Jim Quigley on Entitlement Thinking
This is the last installment of my fascinating interview with James Quigley, CEO of Deloitte, the largest professional services organization in the world.
The advice Jim Quigley, most frequently shares concerns hard work. He said he enjoys explaining the difference between, “entitlement thinking and opportunity seeking.”
Although embarrassing to me now, when I accepted the opportunity for my first move to New York City to join the Research Department at Deloitte, I was 26 years old, and I went there with an attitude something like this: I am Jim Quigley from Salt Lake City, I have a strong academic record, my clients have tried to recruit me, and I have decided to stay with Deloitte – give me a great experience. Bring it into my office on a silver platter.
And then we had a department “Black Friday” meeting. Mike Sutton, the department manager, said that some of the managers in the department did not understand what a unique opportunity we had been given and if we did not adopt a more constructive attitude, we would miss a tremendous opportunity.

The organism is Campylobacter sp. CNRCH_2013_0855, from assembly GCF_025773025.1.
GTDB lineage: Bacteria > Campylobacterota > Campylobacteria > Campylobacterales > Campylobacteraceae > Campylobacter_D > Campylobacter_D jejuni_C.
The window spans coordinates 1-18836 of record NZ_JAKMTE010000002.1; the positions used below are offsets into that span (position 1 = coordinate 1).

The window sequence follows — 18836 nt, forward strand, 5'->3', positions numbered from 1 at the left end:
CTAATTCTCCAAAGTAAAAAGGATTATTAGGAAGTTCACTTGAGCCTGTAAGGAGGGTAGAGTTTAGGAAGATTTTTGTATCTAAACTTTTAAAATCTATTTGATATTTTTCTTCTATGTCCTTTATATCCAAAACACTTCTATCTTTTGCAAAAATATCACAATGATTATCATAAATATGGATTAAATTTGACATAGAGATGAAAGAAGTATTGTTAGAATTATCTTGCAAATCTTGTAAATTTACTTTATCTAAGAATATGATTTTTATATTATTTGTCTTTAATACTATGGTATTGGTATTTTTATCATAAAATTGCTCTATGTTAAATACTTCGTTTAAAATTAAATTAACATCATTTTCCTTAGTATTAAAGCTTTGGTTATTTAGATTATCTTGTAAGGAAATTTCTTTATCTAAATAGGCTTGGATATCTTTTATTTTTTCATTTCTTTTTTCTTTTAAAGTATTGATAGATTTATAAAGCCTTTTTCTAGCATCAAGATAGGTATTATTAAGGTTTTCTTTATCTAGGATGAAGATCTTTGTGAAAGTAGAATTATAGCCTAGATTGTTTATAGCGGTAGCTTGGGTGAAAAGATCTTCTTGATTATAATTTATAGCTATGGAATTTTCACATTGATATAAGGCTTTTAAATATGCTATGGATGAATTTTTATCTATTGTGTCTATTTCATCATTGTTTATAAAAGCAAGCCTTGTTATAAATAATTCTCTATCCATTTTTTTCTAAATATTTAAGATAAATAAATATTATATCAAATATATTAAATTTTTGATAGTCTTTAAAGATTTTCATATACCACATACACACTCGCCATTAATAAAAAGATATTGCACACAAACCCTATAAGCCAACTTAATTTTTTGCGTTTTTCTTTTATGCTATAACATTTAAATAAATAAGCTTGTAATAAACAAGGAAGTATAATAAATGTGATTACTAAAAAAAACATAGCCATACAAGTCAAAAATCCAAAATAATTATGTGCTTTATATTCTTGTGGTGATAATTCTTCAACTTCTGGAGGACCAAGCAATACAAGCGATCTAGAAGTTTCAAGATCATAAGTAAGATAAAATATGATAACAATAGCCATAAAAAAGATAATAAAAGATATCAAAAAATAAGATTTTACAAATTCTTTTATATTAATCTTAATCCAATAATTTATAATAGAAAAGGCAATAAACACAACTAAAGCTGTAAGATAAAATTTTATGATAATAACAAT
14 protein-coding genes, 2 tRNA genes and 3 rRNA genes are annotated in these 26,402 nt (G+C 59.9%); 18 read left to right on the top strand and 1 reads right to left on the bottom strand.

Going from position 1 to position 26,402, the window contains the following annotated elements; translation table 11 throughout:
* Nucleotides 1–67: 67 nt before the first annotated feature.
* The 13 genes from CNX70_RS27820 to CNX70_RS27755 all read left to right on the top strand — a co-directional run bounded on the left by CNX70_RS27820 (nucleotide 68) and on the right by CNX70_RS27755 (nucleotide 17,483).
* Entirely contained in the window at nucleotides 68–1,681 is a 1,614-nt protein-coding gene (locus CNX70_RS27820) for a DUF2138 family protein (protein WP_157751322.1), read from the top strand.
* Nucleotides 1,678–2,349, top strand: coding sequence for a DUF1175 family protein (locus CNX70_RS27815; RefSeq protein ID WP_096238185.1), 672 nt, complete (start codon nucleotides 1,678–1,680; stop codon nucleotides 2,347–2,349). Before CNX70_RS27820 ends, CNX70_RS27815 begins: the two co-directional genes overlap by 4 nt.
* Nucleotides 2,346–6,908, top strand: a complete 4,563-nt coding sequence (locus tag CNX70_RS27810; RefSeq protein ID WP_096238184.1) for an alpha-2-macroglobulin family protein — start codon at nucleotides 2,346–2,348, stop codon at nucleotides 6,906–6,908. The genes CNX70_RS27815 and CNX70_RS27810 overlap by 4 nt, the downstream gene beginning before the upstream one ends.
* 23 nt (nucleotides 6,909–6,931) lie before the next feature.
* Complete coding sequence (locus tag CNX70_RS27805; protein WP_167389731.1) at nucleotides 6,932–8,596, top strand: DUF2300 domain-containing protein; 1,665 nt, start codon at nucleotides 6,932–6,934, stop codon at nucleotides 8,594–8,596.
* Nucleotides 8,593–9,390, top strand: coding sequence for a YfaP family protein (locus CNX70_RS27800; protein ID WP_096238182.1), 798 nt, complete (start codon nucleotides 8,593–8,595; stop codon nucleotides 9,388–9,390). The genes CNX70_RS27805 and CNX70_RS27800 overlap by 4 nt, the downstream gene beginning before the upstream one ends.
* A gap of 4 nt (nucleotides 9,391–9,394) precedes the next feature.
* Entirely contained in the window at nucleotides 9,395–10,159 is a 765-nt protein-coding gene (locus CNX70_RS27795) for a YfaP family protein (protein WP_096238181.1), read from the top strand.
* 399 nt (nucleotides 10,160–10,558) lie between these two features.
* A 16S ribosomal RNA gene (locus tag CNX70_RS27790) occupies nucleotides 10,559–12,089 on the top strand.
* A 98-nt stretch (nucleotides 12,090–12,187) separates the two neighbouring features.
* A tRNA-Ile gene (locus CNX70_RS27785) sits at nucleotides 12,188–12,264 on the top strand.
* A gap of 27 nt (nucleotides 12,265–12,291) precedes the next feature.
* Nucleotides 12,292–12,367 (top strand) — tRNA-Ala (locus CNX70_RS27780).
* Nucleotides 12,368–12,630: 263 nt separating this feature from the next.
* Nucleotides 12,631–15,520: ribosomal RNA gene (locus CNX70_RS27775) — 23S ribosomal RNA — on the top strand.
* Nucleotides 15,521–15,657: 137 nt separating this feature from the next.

On the train back home that night I reflected on what Mike said and realized that if I was going to have a great experience, it would be because I decided to go and get it. No one was going to hand it to me on a silver platter.
Jim became the number one rated manager out of the 57 managers in Deloitte’s National Office. “Chasing that entitlement attitude out of my head at age 27, created momentum for my career.”
Eight Bonus Insights:
- “If I had only one lever to move Deloitte it would be leadership.”
- “Things that matter can be measured.”
- “Most importantly, select and enable a team with values.”
- “E.Q. is more important than I.Q.”
- “Respect people.”
- “Create environments that bring out the best.”
- “Bringing people together is a timeless leadership challenge.”
- “Life is filled with opportunities, not entitlements.”
How did you move from entitlement thinking to opportunity seeking?
Which of Jim’s seven insights do you find most helpful?
Other posts from my interview with Jim Quigley:
Read my review of Jim’s book, “As One: Individual Action, Collective Power“
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